Yamada writes about her experiences with Mizoguchi in her 1953 autobiography: "Mizoguchi-san was always very nice but when work started he became difficult. Physically too, the work was extremely strenuous. I am certain it was in the Downfall of Osen (1934) that for long hours I had my head stuck in a washing bowl half-alive and half-dead. But for Mizoguchi-san it was all quite normal. [...] In those days the critics labeled him a sadist. Certainly he was extremely ambitious about his work, and as an artist he had a passion for thoroughness. However, I was never afraid of that. I never uttered a complaint. While making a film the relationship between a director and an actor can be, on the surface at least, acrimonious. But it sparkles inside. Mizoguchi's technique is a typical example of this." She further recalled: "Near the end of this shoot I was supposed to enter the house and, seeing my brother and sister eating sukiyaki, say in a strong Osakan dialect, 'I'll have some sukiyaki too.' I changed the accent dozens of ways, and used every possible intonation, but Mizoguchi never seemed satisfied." In addition to Mizoguchi, Yamada worked with Akira Kurosawa, Mikioi Naruse, and Yasujiro Ozu. Her best known leading roles are those in Osaka Elegy and Sisters of the Gion. In 2000 she received the Order of Culture from the Emperor of Japan.
The studio Daiichi Eiga (Number One Film) started in 1934 with financial support by Shochiku and was headed by Nagata Masakazu, who had come from Nikkatsu. Mizoguchi's scriptwriter Yoshikata Yoda recalls that this group of men at Nikkatsu frequently brawled with each other, even dumping men into the chemical bath for developing film. The studio ultimately made only a handful of films before closing down. Masakazu later worked with Mizoguchi again at Daiei, in the later years of Mizoguchi's career.
The Mizoguchi scholar Mark Le Fanu notes that at the time of the film's release, a number of critics complained that Osaka Elegy's ending was too abrupt. During a panel discussion, Kotaro Yamamoto commented, "The public is shocked to be so brutally expelled from these stories." Fuyuhiko Kitagawa further said, "Osaka Elegy ends with a scene in which people are simply walking out of the frame, and I think the public can't be satisfied with something so unusual!" Even Mizoguchi expressed doubts in this regard, although the lengthy close-up of Asako's (Isuzu Yamada's) face as she walks down the street at night seems instead perfectly economical and expressive today. Despite these minor reservations, Osaka Elegy earned third place on annual best-of-the-year list of the magazine Kinema Junpo; Sisters of the Gion placed first.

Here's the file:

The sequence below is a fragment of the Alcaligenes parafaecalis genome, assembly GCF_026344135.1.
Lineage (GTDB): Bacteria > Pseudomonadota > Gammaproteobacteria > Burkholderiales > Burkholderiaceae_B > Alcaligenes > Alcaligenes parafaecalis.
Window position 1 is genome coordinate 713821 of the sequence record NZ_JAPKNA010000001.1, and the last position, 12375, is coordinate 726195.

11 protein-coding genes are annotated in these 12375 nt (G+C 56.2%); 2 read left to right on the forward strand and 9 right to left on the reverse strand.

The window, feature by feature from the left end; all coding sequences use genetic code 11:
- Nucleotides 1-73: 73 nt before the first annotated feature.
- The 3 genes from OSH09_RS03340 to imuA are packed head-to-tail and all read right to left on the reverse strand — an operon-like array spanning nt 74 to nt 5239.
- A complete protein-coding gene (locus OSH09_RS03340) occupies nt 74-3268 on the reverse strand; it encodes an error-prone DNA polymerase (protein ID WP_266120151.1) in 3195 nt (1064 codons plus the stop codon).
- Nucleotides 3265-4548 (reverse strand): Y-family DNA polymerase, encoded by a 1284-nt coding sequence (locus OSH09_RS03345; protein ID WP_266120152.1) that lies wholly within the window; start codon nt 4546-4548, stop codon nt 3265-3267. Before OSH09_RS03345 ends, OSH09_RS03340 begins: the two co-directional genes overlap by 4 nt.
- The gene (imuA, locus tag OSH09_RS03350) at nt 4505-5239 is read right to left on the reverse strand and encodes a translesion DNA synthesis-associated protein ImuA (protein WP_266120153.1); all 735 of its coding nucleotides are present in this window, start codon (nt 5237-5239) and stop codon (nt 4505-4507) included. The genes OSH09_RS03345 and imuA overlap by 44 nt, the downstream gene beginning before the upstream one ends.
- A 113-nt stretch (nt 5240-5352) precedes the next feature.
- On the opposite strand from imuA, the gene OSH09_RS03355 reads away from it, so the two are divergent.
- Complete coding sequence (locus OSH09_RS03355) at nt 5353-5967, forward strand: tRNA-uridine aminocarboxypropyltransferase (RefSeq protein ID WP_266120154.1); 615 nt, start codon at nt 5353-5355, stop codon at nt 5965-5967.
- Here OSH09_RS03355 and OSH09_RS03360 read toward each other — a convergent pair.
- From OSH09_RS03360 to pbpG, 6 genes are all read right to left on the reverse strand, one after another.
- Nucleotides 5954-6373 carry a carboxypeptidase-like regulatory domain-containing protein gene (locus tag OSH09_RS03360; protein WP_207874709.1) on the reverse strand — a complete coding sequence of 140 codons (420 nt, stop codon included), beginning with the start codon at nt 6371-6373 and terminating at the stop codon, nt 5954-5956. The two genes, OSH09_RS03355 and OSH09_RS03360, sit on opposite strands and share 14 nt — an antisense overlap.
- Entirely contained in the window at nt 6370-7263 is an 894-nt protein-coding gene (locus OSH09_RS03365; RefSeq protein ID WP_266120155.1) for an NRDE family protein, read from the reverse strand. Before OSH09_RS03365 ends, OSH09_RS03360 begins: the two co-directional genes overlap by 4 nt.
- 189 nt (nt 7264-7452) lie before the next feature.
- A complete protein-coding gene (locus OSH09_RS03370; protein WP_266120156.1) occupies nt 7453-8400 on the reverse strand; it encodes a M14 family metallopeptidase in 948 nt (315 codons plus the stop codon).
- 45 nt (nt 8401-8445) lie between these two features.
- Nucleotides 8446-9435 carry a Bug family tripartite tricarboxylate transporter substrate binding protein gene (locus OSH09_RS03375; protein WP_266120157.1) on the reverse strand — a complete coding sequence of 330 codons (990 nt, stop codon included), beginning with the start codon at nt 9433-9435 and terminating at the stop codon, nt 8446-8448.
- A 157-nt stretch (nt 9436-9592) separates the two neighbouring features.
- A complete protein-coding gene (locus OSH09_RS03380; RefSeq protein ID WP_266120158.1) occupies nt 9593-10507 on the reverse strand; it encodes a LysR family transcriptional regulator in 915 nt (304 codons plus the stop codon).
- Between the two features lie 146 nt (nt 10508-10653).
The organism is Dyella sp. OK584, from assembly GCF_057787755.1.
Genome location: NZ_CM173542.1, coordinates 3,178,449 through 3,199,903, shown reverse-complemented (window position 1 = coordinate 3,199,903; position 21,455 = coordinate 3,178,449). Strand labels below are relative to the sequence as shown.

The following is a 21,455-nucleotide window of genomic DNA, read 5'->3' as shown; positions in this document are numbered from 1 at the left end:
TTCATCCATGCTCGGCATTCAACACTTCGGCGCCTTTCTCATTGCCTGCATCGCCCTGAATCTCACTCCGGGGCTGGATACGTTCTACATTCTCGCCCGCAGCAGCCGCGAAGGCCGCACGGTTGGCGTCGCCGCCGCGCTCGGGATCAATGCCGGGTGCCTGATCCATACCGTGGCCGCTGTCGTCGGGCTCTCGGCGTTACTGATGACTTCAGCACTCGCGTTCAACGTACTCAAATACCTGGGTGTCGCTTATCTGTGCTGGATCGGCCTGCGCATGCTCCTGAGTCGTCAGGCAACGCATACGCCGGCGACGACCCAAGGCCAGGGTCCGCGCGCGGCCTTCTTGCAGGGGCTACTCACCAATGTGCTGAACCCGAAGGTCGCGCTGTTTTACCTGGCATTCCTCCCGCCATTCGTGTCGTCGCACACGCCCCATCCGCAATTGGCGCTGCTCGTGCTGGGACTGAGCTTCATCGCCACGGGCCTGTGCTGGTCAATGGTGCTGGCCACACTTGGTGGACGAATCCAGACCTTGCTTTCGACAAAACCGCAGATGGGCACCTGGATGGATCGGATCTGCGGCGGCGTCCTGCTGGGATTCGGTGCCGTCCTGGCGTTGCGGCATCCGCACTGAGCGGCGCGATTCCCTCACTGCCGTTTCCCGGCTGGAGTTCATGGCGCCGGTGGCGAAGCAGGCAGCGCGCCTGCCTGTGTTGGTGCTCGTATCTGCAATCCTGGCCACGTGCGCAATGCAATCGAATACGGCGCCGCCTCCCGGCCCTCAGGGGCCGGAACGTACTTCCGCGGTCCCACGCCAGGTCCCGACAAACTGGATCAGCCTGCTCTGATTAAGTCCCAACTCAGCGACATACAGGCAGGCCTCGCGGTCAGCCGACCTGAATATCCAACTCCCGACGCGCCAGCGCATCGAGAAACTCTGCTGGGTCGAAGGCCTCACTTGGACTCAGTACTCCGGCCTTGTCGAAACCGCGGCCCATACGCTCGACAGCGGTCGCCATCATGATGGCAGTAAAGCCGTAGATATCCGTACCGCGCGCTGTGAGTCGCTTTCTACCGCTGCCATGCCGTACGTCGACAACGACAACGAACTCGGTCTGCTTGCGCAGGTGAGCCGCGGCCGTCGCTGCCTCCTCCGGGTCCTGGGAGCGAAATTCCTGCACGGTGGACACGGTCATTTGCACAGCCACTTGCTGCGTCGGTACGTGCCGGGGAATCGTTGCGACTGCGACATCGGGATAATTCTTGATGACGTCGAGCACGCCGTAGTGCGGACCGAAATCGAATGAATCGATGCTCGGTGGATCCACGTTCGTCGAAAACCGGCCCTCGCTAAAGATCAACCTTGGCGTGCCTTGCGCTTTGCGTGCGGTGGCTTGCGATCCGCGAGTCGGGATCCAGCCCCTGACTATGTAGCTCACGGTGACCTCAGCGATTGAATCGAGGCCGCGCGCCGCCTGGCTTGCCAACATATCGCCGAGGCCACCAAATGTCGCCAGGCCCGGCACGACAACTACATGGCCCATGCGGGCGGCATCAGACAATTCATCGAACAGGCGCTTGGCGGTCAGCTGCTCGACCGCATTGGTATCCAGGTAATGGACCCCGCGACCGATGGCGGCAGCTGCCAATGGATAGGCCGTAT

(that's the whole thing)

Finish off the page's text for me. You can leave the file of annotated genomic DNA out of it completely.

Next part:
Producer: Masaichi Nagata
Director: Kenji Mizoguchi
Script: Yoshikata Yoda, based on the serialized novel Meiko by Saburo Okada
Director of Photography: Minoru Miki
Film Editor: Tatsuko Sakane
Music: Koichi Takagi
Cast: Isuzu Yamada (Ayako Murai); Seichi Takegawa (Junzo Murai); Chiyoko Okura (Sachiko Murai); Shinpachiro Asaka (Hiroshi Murai); Benkei Shiganoya (Sonosuke Asai); Yoko Umemura (Sumiko Asai); Eitaro Shindo (Yoshizo Fujino); Kensaku Hara (Nishimura); Kunio Tamura (Doctor Yoko); Takashi Shimura (Inspector).
by James Steffen
Kirihara, Donald. Patterns of Time: Mizoguchi and the 1930s. Madison: University of Wisconsin Press, 1992.
Le Fanu, Mark. Mizoguchi and Japan. London: BFI Publishing, 2005.
McDonald, Keiko I. Mizoguchi. Boston: Twayne Publishers, 1984.
Satō, Tadao. Kenji Mizoguchi and the Art of Japanese Cinema. Translated by Brij Tankha and edited by Aruna Vasudev and Latika Padgaonkar. Oxford: Berg, 2008. VIEW TCMDb ENTRY